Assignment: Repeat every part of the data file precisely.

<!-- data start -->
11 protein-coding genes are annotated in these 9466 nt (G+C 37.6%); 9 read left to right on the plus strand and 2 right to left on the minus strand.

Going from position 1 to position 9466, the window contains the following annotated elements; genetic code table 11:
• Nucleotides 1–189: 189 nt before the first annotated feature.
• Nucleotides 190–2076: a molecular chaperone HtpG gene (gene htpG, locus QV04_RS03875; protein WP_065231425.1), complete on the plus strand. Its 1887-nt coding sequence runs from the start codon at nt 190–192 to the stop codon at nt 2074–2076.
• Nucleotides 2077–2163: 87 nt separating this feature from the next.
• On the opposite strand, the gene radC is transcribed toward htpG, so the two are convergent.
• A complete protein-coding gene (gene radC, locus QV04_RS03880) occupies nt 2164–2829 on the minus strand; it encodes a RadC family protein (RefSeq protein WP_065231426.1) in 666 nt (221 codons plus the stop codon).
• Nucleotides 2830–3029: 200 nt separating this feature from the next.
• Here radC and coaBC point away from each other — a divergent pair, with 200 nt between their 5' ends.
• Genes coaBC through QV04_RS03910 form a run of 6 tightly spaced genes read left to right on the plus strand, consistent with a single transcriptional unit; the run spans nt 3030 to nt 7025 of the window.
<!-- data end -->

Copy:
11 protein-coding genes are annotated in these 9466 nt (G+C 37.6%); 9 read left to right on the plus strand and 2 right to left on the minus strand.

Going from position 1 to position 9466, the window contains the following annotated elements; genetic code table 11:
• Nucleotides 1–189: 189 nt before the first annotated feature.
• Nucleotides 190–2076: a molecular chaperone HtpG gene (gene htpG, locus QV04_RS03875; protein WP_065231425.1), complete on the plus strand. Its 1887-nt coding sequence runs from the start codon at nt 190–192 to the stop codon at nt 2074–2076.
• Nucleotides 2077–2163: 87 nt separating this feature from the next.
• On the opposite strand, the gene radC is transcribed toward htpG, so the two are convergent.
• A complete protein-coding gene (gene radC, locus QV04_RS03880) occupies nt 2164–2829 on the minus strand; it encodes a RadC family protein (RefSeq protein WP_065231426.1) in 666 nt (221 codons plus the stop codon).
• Nucleotides 2830–3029: 200 nt separating this feature from the next.
• Here radC and coaBC point away from each other — a divergent pair, with 200 nt between their 5' ends.
• Genes coaBC through QV04_RS03910 form a run of 6 tightly spaced genes read left to right on the plus strand, consistent with a single transcriptional unit; the run spans nt 3030 to nt 7025 of the window.